Pop music is oft considered for the young, by the young. Witness: Chinese pop legend Teresa Teng, only 15 when she came on the scene; and 1970-80s Taiwanese songbird Delphine Tsai Hsing Chuan, who released her first album when she was 14.
In comparison to them, Taiwan's reigning King of Pop Jay Chou was already slightly advanced in age when he released his accomplished debut album at age 21.
But a handful of relative late bloomers, of late, are bucking this youth-oriented trend.
Singapore's Kiat Goh, 34, has orbited into Mandopop with his album Pluto, while American-Chinese Wang Dawen, 32, and Malaysian actor-turned-singer Lawrence Wong, 32, have become mature debutants in the Mandopop industry.
"I'm at a good stage in my life where I am comfortable with myself and know what I want to achieve when it comes to music-making and songwriting," says Goh, about being in his 30s among younger musicians.
"And of course, the complexity of emotions that comes with life experiences is so interesting and important. Without these, there would be much less to write and sing about."
Still, there can be downsides to jostling with the younger, hungrier and more energetic in a cut-throat business. Take, for example, the case of China's Shane Cao (below), 34.
He returned to the music scene with the album Shane_Shine last year, after a decade-long hiatus.
His first album in 2003, which was released coincidently during the Sars epidemic and barely promoted, had sunk without a trace. That album rates no mention on the singer's online discography.
The singer recalls a make-up artist telling him: "Brother, you're already 34 and you're still competing with those born in the 1990s. Are you overestimating yourself or under-estimating others?"
While acknowledging that he is not at his physical peak, Cao says: "My heart has never aged. To me, 34 is a very appropriate age. I don't feel old, I still have hopes and aspirations and I'm more sure of myself. I like this stage very much."
As Wong puts it: "To me, there's no difference. Music is music, regardless of age and era."
Maybe, as the late Aaliyah once sang on the title track of the album, Age Ain't Nothing But A Number.
She was 15 when it was released.
No longer an angry young man
WANG DAWEN, 32
When Rebecca Black released the single Friday in 2011, it was met with an outpouring of derision. That did not stop Wang Dawen from covering it in Mandarin shortly after.
"I was bored and had nothing to do," the American-Chinese singer explains, calling the move a joke. "The English-speaking world already hated the song, but people who don't speak English had no way of understanding why the song was so bad. So I thought, 'Let me translate it into Mandarin and share it with over a billion people'."
Since it was uploaded on YouTube in April 2011, his Mandarin version has attracted over 992,000 views.
The American also covered Backstreet Boys' I Want It That Way and Carly Rae Jepsen's Call Me Maybe in Mandarin in 2011 and 2012 respectively. He also did more straightforward English covers and his take on Bruno Mars' Just The Way You Are caught the attention of Taiwanese producer Adia.
When Wang first received an e-mail from Universal Music asking if he was Chinese - it thought he was Korean - he thought it was a prank. He eventually signed with the label, arrived in Taiwan on April 30, 2012, and the next day started taking Mandarin lessons to strengthen his poor command of the language.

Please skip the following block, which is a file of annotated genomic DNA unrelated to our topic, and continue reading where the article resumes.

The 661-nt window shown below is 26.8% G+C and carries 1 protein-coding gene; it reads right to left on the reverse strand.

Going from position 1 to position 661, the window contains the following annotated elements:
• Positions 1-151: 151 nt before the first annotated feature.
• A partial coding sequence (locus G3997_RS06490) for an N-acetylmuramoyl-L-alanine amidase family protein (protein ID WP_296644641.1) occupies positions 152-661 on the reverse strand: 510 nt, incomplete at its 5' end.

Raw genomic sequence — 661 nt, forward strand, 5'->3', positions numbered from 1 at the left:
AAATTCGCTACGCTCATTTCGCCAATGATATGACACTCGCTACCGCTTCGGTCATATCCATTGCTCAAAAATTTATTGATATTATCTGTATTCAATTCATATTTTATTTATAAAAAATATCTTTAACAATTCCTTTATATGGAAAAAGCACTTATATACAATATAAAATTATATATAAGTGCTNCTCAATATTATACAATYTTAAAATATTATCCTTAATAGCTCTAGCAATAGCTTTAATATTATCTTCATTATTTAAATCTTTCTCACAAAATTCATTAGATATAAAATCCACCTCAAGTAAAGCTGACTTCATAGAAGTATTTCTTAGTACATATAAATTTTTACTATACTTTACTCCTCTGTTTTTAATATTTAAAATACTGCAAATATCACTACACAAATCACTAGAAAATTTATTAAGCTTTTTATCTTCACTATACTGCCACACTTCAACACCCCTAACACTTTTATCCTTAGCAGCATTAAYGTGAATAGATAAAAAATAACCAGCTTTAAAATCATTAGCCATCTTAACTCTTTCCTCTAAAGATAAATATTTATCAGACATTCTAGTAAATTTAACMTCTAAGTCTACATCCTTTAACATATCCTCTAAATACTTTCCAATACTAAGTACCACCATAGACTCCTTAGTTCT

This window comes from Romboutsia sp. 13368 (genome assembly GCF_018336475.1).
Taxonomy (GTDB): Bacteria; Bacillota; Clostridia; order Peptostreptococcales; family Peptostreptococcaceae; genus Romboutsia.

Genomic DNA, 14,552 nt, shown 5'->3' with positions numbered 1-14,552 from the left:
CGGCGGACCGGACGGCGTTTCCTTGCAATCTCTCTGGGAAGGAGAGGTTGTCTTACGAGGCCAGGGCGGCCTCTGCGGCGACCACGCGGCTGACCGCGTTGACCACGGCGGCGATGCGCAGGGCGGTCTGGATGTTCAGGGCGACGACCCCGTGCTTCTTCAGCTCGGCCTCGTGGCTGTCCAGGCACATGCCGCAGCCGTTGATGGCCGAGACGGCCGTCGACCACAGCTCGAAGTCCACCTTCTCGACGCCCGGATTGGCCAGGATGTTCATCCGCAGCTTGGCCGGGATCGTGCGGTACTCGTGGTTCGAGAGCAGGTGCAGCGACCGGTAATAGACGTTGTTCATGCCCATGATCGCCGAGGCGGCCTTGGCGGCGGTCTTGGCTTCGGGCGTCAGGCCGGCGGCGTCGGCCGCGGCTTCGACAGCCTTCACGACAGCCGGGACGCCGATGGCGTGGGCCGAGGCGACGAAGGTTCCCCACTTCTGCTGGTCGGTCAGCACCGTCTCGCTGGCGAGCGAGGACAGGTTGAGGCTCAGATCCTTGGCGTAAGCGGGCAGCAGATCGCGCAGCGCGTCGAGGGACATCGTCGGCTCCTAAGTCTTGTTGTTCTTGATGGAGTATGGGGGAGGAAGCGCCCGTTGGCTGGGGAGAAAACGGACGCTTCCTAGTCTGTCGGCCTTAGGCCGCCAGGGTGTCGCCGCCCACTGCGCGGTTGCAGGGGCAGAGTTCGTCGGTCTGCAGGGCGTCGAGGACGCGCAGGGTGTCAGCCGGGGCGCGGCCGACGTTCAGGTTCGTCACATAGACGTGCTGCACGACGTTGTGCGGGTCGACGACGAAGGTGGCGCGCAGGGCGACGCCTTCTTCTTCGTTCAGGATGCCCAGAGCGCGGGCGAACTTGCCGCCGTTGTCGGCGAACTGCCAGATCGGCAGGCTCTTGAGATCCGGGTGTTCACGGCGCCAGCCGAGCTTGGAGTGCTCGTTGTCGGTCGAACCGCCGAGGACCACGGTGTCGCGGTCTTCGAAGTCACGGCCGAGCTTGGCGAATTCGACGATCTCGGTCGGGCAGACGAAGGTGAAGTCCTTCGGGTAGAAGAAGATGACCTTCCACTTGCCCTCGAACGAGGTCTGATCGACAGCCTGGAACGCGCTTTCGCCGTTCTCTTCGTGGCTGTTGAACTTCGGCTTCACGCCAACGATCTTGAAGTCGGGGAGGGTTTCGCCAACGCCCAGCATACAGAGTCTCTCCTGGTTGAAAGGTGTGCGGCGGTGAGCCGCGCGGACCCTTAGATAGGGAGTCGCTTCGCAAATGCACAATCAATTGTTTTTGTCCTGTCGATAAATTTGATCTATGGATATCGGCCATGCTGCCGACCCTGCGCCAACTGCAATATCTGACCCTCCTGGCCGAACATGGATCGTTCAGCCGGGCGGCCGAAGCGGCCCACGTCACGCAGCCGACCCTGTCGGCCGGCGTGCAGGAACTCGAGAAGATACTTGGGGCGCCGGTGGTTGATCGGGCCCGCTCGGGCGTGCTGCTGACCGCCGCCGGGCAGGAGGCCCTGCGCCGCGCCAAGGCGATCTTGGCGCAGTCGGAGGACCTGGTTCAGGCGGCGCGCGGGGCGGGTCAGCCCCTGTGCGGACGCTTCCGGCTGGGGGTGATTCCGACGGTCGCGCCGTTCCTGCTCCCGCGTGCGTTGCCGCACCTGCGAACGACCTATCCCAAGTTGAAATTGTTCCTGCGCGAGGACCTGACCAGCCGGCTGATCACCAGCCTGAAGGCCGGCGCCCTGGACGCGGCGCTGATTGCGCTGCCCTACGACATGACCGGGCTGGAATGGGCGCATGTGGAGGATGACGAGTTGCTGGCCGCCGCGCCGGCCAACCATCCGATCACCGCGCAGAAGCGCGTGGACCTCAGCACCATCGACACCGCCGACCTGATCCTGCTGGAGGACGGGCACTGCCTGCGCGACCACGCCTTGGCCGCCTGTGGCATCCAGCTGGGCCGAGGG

His debut Mandarin album, Hello, was released in January. In addition to the bright and breezy title track, the album contains sunny songs about love such as Firecracker and Beautiful.
There is no sign of the angry young man who tackled hard-hitting topics of racial stereotypes and prejudice on his independent English release, American Me (2009).
But before anyone yells "sell-out", Wang says that the change came about naturally.
Speaking to Life! at Universal Music's Taipei office, he notes: "I love being an American. However, growing up in the States, I encountered racism and prejudice. And then living in Hong Kong and going to college moulded my identity and made me very aware of social issues of this kind."
At 14, he moved to Hong Kong to live with his mother and later returned to the United States to study at Northwestern University, where he majored in English and vocal performance.
When he went to Taiwan, he says, "I was all of a sudden embraced by the culture of my parents. It sounds very dramatic, but I really mean it sincerely - the minute I set foot in Asia, I felt overwhelmingly loved".
"And so a lot of the sadness, bitterness and experiences I had in the States simply did not become relevant."
As a singer-songwriter, he says, his songs reflect how he feels. Impressively, he had a hand in the lyrics of six of the nine Mandarin tracks on Hello.
When he started his language lessons, his vocabulary was "very limited" and he could not understand a lot of things. Now, he can read the newspapers.
He says: "I've always been interested in lyrics and now I work with a partner. But my goal is to write them on my own."
The title track is the first time he wrote a song using Mandarin. The bachelor says: "That's why the lyrics are direct and simple but they are also very earnest."
He notes: "I think my character and my musical identity have changed because of this new environment."